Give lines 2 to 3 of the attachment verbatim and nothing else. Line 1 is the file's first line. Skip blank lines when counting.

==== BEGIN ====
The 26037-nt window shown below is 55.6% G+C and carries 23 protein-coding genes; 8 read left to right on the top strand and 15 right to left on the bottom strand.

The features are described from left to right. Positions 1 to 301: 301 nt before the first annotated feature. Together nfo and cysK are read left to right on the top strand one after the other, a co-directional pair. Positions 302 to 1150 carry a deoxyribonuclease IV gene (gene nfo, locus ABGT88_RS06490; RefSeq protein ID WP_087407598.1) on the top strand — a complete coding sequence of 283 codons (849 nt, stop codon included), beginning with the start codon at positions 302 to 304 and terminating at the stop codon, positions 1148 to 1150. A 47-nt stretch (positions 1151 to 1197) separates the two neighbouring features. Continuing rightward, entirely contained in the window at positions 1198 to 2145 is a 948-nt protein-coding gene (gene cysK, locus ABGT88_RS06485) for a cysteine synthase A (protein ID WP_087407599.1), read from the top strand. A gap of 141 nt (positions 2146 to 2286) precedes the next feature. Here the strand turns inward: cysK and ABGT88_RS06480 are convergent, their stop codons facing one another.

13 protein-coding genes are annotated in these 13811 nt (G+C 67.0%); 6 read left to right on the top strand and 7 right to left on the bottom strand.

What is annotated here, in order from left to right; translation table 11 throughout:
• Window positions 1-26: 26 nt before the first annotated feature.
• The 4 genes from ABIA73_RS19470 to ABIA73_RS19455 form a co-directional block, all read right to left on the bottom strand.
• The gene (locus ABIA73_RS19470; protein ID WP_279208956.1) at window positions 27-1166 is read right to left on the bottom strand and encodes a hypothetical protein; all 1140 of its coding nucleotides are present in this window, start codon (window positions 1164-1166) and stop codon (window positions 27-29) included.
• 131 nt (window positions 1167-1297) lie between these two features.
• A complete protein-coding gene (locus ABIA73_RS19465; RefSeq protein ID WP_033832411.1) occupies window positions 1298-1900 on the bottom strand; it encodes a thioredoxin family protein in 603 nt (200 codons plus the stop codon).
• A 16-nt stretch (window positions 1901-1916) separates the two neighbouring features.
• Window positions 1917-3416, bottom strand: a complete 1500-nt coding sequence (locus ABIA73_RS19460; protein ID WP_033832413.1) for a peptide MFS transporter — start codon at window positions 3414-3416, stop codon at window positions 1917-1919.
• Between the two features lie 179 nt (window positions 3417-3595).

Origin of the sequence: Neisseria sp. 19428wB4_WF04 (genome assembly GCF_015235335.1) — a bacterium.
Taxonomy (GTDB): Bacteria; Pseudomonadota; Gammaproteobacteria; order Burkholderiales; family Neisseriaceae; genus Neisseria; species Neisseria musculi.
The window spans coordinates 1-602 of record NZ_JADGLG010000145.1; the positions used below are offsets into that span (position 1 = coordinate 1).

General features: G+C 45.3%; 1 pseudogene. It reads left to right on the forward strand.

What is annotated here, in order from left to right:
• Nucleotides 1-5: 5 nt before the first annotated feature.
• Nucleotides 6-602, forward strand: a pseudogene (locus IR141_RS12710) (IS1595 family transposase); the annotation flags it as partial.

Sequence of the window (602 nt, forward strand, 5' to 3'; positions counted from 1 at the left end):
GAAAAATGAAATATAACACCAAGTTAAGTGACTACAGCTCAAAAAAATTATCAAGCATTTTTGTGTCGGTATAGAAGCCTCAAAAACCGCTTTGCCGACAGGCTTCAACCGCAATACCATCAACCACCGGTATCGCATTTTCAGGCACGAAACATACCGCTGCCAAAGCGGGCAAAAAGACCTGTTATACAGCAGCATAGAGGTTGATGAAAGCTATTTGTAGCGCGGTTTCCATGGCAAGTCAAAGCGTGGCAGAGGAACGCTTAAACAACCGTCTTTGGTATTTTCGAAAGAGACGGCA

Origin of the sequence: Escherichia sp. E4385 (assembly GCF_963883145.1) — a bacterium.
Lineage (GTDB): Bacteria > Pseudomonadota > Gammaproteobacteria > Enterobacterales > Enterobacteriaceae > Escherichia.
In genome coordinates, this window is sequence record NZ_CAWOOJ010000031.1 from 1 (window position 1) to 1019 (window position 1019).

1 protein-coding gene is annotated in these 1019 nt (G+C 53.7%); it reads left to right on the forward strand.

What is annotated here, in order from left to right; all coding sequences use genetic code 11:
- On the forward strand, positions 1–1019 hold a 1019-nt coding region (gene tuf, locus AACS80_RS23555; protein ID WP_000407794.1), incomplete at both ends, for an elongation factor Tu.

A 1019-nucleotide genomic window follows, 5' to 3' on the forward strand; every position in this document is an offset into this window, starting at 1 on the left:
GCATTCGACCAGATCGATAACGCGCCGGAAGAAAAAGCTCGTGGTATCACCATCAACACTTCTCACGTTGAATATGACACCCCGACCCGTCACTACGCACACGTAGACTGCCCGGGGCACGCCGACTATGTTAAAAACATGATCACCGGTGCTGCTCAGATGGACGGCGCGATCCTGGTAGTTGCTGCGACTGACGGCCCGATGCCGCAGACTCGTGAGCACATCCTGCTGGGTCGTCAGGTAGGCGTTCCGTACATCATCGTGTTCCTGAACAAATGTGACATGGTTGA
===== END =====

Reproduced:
The features are described from left to right. Positions 1 to 301: 301 nt before the first annotated feature. Together nfo and cysK are read left to right on the top strand one after the other, a co-directional pair. Positions 302 to 1150 carry a deoxyribonuclease IV gene (gene nfo, locus ABGT88_RS06490; RefSeq protein ID WP_087407598.1) on the top strand — a complete coding sequence of 283 codons (849 nt, stop codon included), beginning with the start codon at positions 302 to 304 and terminating at the stop codon, positions 1148 to 1150. A 47-nt stretch (positions 1151 to 1197) separates the two neighbouring features. Continuing rightward, entirely contained in the window at positions 1198 to 2145 is a 948-nt protein-coding gene (gene cysK, locus ABGT88_RS06485) for a cysteine synthase A (protein ID WP_087407599.1), read from the top strand. A gap of 141 nt (positions 2146 to 2286) precedes the next feature. Here the strand turns inward: cysK and ABGT88_RS06480 are convergent, their stop codons facing one another.

13 protein-coding genes are annotated in these 13811 nt (G+C 67.0%); 6 read left to right on the top strand and 7 right to left on the bottom strand.